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Getting started with VWorks SDK 2022


Myke

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hello,

 

I am looking to create a plugin using the VWorks SDK, but am finding the README documentation to be inconsistent. I believe that I have all of the required components, Visual Studio 2019, Xcode, and the latest SDK. Could someone walk me through setting up my IDE to import the SDK? To clarify I would like to use VS over Xcode.

 

Thanks

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You're not going to find a lot of documentation, I'm afraid. Even the release notes haven't been updated in years. https://developer.Vectorworks.net has some useful tidbits, though, even for articles that are out of date.

 

The best place to start is to look in the source/samples folder of the SDK. TesterModule will provide a basic framework for most plug-in types. EmptyModule is a good project to duplicate and modify from there.

 

When the project is setup correctly, and you switch to the Property Manager tab of VS, you'll see a number of property sheets installed under the configuration:

image.png.c01cb0c09b03aa1d05702bf94bd65692.png

 

If you are in a debug config, RELEASE should be DEBUG.

 

You can right-click on the build configuration and choose Properties… Anything that is overriding the property sheets will be in bold. I tend to get rid of any overrides here, and set them in my own property sheet so that I can include it in all projects.

 

Here are the additional configuration settings from my property sheet:

Compiled plug-ins will only work with the corresponding Vectorworks version, so I have a property sheet for each year where I define a version variable, and use that to modify both the output directory and the SDK include directories.

General

  Output directory — customize this using macros so be an absolute path and unique for each yearly version

  Intermediate directory — similar, so rebuilding multiple versions is faster

VC++ Directories

  Include Directories — I add:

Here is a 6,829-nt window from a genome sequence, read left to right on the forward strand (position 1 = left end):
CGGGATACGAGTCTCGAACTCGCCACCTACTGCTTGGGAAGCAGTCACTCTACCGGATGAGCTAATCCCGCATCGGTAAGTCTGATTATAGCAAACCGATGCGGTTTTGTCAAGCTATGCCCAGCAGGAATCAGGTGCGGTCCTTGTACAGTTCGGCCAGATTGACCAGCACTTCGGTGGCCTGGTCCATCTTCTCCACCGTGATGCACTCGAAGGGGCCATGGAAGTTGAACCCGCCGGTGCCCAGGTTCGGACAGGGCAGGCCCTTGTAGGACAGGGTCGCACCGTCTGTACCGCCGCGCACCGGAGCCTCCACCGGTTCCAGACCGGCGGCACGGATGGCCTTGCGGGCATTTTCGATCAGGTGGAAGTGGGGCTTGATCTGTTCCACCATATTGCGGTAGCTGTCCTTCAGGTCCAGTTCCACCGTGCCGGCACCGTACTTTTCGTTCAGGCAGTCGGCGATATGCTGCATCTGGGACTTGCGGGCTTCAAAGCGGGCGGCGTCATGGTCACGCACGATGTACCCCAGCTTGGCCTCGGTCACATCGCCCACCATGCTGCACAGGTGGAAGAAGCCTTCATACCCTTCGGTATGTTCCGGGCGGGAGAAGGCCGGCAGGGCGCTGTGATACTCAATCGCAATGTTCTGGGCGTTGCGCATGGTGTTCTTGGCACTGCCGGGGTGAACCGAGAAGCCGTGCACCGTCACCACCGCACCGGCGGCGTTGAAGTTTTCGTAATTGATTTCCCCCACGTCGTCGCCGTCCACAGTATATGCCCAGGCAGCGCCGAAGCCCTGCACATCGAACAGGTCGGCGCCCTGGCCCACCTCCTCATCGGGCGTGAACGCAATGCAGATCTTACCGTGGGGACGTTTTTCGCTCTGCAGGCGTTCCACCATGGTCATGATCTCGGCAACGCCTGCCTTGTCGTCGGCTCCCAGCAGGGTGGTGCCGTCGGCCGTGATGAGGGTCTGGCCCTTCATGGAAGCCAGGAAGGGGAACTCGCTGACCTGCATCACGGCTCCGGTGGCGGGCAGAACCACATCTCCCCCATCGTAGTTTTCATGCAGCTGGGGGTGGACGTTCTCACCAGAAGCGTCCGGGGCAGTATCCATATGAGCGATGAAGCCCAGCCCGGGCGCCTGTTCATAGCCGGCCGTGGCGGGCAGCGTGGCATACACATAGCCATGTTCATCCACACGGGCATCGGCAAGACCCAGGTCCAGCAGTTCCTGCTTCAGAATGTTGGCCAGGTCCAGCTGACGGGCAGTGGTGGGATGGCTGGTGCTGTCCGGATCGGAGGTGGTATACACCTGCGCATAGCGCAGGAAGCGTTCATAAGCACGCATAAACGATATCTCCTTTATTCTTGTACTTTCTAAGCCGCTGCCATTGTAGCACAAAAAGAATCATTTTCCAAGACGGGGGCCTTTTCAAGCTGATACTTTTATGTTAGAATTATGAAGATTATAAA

$(SolutionDir)Source\Prefix

    $(SolutionDir)Source

    C:\VWSDKWin2022\SDKLib\Include — I have a folder for each version's SDK that I'll copy the SDKLib into. This makes it easier to update when a new SDK build is released, as well as update my config files each year using a simple find and replace.

    I also add the path to any custom header libraries here

C/C++

  ASM List Location: $(IntDir)

  Basic Runtime Checks: Default

  Debug Information Format: ProgramDatabase (/Zi)

  Object File Name: $(IntDir)

  Optimization: Maximum Optimization (Favor Speed) (/O2)

  Precompiled Header: Use (/Yu)

  Precompiled Header File: StdAfx.h

  Preprocessor Definitions: __FP__;WIN64;<Inherit>

  Program Database File Name: $(IntDir)

  Runtime Library: Multi-threaded DLL (/MD)

  Security Check: Disable Security Check (/GS-)

  Smaller Type Check: No

  Treat WChar_t As Built in Type: Yes (/Zc:wchar_t)

  Warning Level: Level3 (/W3)

Linker

  Additional Dependencies: VWSDK.lib;5(AdditionalDependencies)

  Additional Library Directories: {path_to_your_VWSDK_install}\SDKLib\LibWin\Release

  Generate Debug Info: No (For the release build)

Build Events

  — This is what builds your Vectorworks resource .vwr file

  Command line:

REM VWR Resource build script
set VWR_INPUT=$(ProjectDir)$(TargetName).vwr
set VWR_OUTPUT=$(TargetDir)$(TargetName).vwr
set VWR_MODE=$(Configuration)
set VWR_7ZCMD={path_to_your_VWSDK_install}\SDKLib\ToolsWin\BuildVWR\7z
"{path_to_your_VWSDK_install}\SDKLib\ToolsWin\BuildVWR\buildvwr.exe"

 

 

Debugging has its own complications, and the developer wiki has a guide.

 

Note, for testing, VW will load shortcuts in Windows and aliases in MacOS for the user plug-ins folder, so you can just reference your built file and not worry about copying it for testing (and this is actually necessary for debugging).

 

Note that you ask about both VS and Xcode. While you can do your primary development in one platform or the other, if you want to compile for cross-platform use, you must use the corresponding IDE for to build for each platform.

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Wow! Thanks for the replies this information will be really helpful to me. My last question that I have is whether or not I could use C# over C++? If I understand correctly some of the SDKs functionally can be loaded into a DLL and then be referenced from a C# environment. I would like to use C# because I am more familiar with its syntax as mainly a Java dev.

 

Anyway thanks again!

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  • Vectorworks, Inc Employee
On 12/18/2021 at 7:54 PM, Myke said:

My last question that I have is whether or not I could use C# over C++? If I understand correctly some of the SDKs functionally can be loaded into a DLL and then be referenced from a C# environment.